After a period of declining COVID-19 case and death rates between September and October, the U.S. is experiencing increases of both, according to data from the Centers for Disease Control and Prevention.
The upward trend is especially acute for cases. On Sept. 12, the nation's seven-day moving average of new cases was 34,371, comparable to late June. But by Nov. 11, the seven-day average climbed to 121,496, the highest on record.
Against that backdrop, a federal law meant to address the needs of employees during the pandemic, the Families First Coronavirus Response Act, is set to expire Dec. 31 — fewer than 50 days away. The law provides workers at certain businesses with fewer than 500 employees two buckets of paid leave, one for paid sick leave and one for emergency family and medical leave.
In addition to providing workers flexibility, the law may also be effective in preventing COVID-19's spread, according to a research paper published in the December 2020 issue of Health Affairs. The paper's authors found that states where workers gained access to paid sick leave via the FFCRA saw a "statistically significant" 400 fewer confirmed cases of COVID-19 per day, or roughly one prevented case per day per 1,300 workers.
An extension of the FFCRA's leave provisions has been proposed in Congress via the U.S. Health and Economic Recovery Omnibus Emergency Solutions Act, or HEROES Act. The House of Representatives passed the bill in May, largely along partisan lines, but the U.S. Senate has not yet taken up the legislation. The bill would extend the FFCRA's leave provisions through the end of 2021.
What employers can do with or without an extension
Although congressional Republicans and Democrats may be negotiating an extension of the FFCRA's leave provisions, "we don't know what the details would be," said Susan Harthill, partner at Morgan Lewis.
Others view the chances of an extension as murky at best. "The House and Senate remain at an impasse, so it is difficult to predict if any extension to FFCRA or unemployment insurance benefits will occur before Dec. 31," said Jim Paretti, shareholder at Littler Mendelson's Workplace Policy Institute, in an email.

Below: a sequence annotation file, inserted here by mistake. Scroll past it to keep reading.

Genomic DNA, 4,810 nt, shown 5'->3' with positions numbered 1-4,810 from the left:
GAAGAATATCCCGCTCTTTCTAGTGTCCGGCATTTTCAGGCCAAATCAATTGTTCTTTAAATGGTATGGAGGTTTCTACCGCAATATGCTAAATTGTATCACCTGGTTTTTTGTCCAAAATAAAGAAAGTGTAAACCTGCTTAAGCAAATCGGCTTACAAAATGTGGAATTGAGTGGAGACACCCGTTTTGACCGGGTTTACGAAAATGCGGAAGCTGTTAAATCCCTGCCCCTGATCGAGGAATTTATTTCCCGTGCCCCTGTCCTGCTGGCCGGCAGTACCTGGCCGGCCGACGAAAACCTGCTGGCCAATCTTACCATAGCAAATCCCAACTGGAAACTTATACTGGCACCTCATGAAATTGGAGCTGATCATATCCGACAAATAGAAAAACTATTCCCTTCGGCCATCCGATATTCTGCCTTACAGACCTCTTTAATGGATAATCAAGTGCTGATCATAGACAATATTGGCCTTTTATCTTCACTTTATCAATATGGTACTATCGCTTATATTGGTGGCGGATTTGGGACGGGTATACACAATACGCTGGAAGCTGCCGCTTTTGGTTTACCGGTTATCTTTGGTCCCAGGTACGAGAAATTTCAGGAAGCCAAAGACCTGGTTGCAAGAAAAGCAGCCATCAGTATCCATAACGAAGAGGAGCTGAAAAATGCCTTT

Regardless of the outcome, employers can take steps to prepare. Philip Voluck, managing partner at Kaufman Dolowich Voluck, said he is advising clients to "prepare for what happens right now."
"As far as I can see, the chances of extending [the FFCRA] are very great," he said. "The first time this was passed, back in April, it was largely a bipartisan product … you would hope that that carries over enough that the government can get this done."
Voluck said he has advised employers not subject to the FFCRA to consider adopting some of its provisions, so long as it would not cause harm to the business. He also said that employers largely have not encountered difficulties implementing the emergency leave, but the question of employee eligibility is the most common query.
Employers are also taking efforts to comply with various state and local paid leave laws, Harthill said; "It's a challenge for multi-jurisdiction employers to comply with a patchwork of laws that's evolving." The pandemic has pushed paid leave into the forefront of the national conversation, she added.
As for what's on the horizon, Voluck said congressional lawmakers may decide to pass paid leave legislation that is "more stringent" than the FFCRA, including broader definitions of terms such as "employee" and "healthcare provider." The U.S. Department of Labor has already issued revisions to its definition of the latter phrase in response to an August court ruling. But a new piece of legislation, or an FFCRA extension, could also include expanded payroll tax credits for employers, Voluck noted; "I would expect those to continue [and] perhaps even increase."
In his conversations with employers, Voluck said he heard the FFCRA has been most helpful in assisting working mothers and those with childcare responsibilities. Access to the leave has also helped to ease anxiety around workplace spread of COVID-19. Employers, Voluck added, are "eager to make certain that if there is an exposure, it's limited."